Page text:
The Houses

While columned antebellum homes, such as Greek Revival, are the most cherished houses here, you'll also find Federal-style, Italianate, Queen Anne, Foursquare, and Craftsman houses. Most were constructed between 1830 and 1920 and surround the downtown area. We found a seven-bedroom 1841 Greek Revival plantation house on the Yazoo River listed for $365,000, and a restored 1870s Queen Anne—with an awesome double-gallery porch on the back—for $149,000. Many residents here are fiercely proud of their backyard and sideyard gardens, which range from wild and rambling to more formal English gardens.

Why Buy Here?

Vicksburg's affordable manses and stunning views of the Mississippi are reason enough to give it a look. With so many visitors coming to experience Vicksburg's Civil War history each year, this is the perfect place to live out your bed-and-breakfast dream.

Among the best for: The South, Bargains, Waterfront, Retirees, Family Friendly, Victorians, Gardening, History Happened Here

Field Club Historic District, Omaha, Nebraska

Photo by Courtesy of Tim Holland

This old neighborhood southwest of downtown got its name from the Field Club of Omaha, a smashing-good-time country club that opened here in 1898. Many residents of this shade-tree-studded area are longtime members, and walk over to swim laps or hit some golf balls. Those who forego the annual dues find plenty of free recreational opportunities at nearby Hanscom Park, Omaha's oldest green space. Joiners or independents, Field Club hangs on to people. "It's the kind of neighborhood where several generations of the same family might live," says Jill Nienaber, president of the Field Club Homeowners League, a feisty group that's protected these green streets and the homes on them from deterioration and—through the many parades and festivals it sponsors—the residents from boredom since 1947.

The Houses

The oldest properties are ornate and cavernous Queen Annes built in the late 19th century for the city's wealthiest residents, and overlooking Hanscom Park. Most construction, however, took place between 1900 and 1920, and architect-designed homes from that period are of the Foursquare, Colonial Revival, Mission, and Tudor styles, among others. Prices start at around $125,000 for older homes in need of repair, with the average price about $200,000.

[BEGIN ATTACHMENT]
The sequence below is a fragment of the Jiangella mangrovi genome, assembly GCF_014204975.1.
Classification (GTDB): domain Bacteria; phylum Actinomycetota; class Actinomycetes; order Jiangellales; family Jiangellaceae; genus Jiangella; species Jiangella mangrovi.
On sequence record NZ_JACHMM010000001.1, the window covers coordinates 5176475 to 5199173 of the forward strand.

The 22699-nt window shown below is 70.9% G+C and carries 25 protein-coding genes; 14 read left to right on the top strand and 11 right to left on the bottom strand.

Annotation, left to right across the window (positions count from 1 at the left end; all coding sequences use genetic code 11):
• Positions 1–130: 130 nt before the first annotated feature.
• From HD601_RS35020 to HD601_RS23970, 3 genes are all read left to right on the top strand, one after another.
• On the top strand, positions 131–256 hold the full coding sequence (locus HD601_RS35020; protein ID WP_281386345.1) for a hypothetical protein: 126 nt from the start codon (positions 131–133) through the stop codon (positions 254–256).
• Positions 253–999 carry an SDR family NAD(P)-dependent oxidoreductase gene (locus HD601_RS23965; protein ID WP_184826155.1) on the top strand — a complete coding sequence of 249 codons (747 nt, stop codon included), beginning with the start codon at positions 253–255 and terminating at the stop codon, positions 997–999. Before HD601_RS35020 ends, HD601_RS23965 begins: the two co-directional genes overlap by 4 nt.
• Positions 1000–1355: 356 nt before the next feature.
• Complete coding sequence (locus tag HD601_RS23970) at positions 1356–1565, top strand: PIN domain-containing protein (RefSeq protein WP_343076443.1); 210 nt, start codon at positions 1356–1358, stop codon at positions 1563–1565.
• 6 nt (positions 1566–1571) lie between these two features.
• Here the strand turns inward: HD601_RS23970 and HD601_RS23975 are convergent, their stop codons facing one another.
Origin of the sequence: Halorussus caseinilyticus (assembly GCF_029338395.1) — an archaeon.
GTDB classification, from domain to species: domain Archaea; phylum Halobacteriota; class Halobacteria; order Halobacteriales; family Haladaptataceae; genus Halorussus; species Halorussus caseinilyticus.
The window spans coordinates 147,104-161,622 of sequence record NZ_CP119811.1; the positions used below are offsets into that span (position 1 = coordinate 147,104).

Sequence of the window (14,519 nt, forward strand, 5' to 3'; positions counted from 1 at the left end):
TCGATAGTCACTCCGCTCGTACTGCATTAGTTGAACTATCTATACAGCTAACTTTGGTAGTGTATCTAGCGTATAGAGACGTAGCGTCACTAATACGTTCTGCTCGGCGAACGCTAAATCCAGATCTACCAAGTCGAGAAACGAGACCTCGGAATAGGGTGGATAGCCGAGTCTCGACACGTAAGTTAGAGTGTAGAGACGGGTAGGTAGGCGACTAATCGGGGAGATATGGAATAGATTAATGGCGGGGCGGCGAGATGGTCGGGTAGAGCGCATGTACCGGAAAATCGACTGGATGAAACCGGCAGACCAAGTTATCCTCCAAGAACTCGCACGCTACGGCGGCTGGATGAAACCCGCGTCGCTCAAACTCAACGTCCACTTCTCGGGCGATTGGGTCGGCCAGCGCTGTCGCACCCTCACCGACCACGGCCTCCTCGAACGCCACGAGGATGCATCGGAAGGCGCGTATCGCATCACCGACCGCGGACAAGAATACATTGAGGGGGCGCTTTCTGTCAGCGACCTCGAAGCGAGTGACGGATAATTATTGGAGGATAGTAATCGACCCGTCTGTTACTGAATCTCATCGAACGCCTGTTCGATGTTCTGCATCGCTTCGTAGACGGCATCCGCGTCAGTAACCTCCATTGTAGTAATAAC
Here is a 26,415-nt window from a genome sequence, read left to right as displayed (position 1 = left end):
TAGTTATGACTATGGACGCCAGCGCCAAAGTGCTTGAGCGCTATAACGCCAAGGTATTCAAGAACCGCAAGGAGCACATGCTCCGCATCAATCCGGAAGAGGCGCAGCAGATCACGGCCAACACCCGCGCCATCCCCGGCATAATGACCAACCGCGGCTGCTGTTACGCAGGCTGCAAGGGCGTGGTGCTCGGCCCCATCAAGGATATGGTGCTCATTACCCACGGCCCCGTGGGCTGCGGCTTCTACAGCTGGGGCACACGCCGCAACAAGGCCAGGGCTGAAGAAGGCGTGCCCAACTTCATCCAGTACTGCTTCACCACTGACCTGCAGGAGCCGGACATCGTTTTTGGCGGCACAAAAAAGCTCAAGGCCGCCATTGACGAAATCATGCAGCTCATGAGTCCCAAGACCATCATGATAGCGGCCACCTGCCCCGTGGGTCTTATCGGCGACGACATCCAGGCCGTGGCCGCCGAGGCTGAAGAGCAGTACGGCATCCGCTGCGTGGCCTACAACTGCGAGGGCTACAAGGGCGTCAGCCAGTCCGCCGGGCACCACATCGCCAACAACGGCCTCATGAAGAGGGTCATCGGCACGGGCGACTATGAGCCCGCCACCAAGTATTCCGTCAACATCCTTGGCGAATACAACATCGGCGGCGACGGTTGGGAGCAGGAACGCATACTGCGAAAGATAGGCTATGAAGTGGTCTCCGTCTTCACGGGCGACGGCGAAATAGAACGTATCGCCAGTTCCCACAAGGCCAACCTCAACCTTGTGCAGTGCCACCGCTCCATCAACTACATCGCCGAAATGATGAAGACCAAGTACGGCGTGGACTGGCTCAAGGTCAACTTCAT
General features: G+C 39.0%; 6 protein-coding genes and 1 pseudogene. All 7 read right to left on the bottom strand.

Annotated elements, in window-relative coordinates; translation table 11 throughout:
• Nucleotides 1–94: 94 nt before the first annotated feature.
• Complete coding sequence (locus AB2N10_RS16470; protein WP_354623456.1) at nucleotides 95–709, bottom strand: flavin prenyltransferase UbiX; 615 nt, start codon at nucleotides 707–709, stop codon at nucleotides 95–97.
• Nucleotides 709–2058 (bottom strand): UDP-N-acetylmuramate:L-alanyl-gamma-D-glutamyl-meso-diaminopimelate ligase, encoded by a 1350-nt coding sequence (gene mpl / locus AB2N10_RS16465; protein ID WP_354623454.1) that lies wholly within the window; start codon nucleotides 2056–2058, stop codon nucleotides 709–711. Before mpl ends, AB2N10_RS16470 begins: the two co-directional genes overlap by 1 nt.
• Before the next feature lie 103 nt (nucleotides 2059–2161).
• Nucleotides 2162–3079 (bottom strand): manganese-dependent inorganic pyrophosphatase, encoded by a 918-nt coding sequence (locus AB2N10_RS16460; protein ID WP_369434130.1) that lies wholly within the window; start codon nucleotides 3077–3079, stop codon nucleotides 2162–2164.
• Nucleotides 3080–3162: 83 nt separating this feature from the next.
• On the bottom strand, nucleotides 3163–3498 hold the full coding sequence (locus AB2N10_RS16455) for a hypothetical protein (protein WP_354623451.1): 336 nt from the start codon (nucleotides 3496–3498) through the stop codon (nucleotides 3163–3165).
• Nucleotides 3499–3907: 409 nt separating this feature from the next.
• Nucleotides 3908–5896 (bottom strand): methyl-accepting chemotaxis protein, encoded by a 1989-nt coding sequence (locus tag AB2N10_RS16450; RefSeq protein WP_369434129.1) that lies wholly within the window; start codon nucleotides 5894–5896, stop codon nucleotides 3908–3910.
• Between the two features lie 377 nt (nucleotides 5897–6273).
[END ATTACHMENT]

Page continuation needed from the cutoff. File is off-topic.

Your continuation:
Why Buy Here?

Thanks to the recent completion of a mixed-use development a few blocks north of the neighborhood, a slew of new restaurants, shops, and pubs, as well as a grocery store and movie theater, have opened within walking distance of Field Club. A well-traveled area bike trail lets you pedal your way there in less than 10 minutes.

Among the best for: The Midwest, Retirees, Family Friendly, Singles, First-Time Buyers, Victorians, Easy Commute, Walkability, Outdoor Activities

Powning's Addition, Reno, Nevada

Photo by Jack Hursh

"It's cuter than hell," Jack Hursh says of the early-20th-century bungalow he owns here in Powning's Addition. In fact, there are lots of cute houses to go around in this historic neighborhood just west of downtown Reno. Founded in 1888 by C.C. Powning, a transplant from Wisconsin, the area was once popular among turn of-the-century Italian-American immigrants, who took full advantage of the spacious lots the houses offered, planting them with vegetable gardens and the occasional small vineyard. After a rough patch in the 1970s and '80s, young professionals and retirees starting moving here, and they worked together to fix up its long-neglected properties. "It's pretty quaint now," says Jack. "And there's something to living in a smaller house—and not having a long commute to Reno."

The Houses

Most were built between the late 1880s and 1920. Queen Annes and brick Craftsman bungalows dominate the mix. Jack bought his bungalow—with its original mahogany woodwork—for just $77,000, and all he really had to do was update the house's only bathroom.

Why Buy Here?

Hundred-year-old homes for less than $100,000 bucks? That's good enough for us.

Among the best for: West and Northwest, Cottages and Bungalows, Victorians, Waterfront, College Towns, Singles, Retirees, Easy Commute, Walkability, Outdoor Activities, Gardeners

Lambertville, New Jersey

Photo by Courtesy of Lambertville Historical Society

Everything from hairpins to toilets was once manufactured in tiny Lambertville. But the former industrial center has changed: This Delaware River enclave is now home to nearly 5,000 artists, writers, retirees, shop owners, and big-city professionals (who brave 45- or 90-minute commutes to Philadelphia or Manhattan, respectively). What Lambertville lacks in population it makes up for in house-reviving spirit. It's a hotbed for carpenters, masons, architects, antiques dealers, and other home-restoration pros, and a destination for those embarking on the endearingly prickly journey of rehabbing an old home. Mornings, you can stroll the Union Street antiques shops or the nearby renowned Golden Nugget Antique Market.

The Houses

A history dating back to 1705 means Lambertville has accumulated a wide range of architectural styles. "Every house is unique," says Holly Havens, a real estate agent who settled in Lambertville in 1995. The town center offers early-19th-century Federal to Greek Revival and later Italian Villa, Gothic Revival, English Cottage, French Second Empire, and Queen Anne homes, as well as 1850s rowhouses built for Irish canal workers. Craftsman bungalows and vernacular cottages dot outlying hills. Those game for heavy lifting can grab a storied house with good bones for a song. We found a two-bedroom Colonial rowhouse dating to the 1700s for $168,000 (yep, it needs work).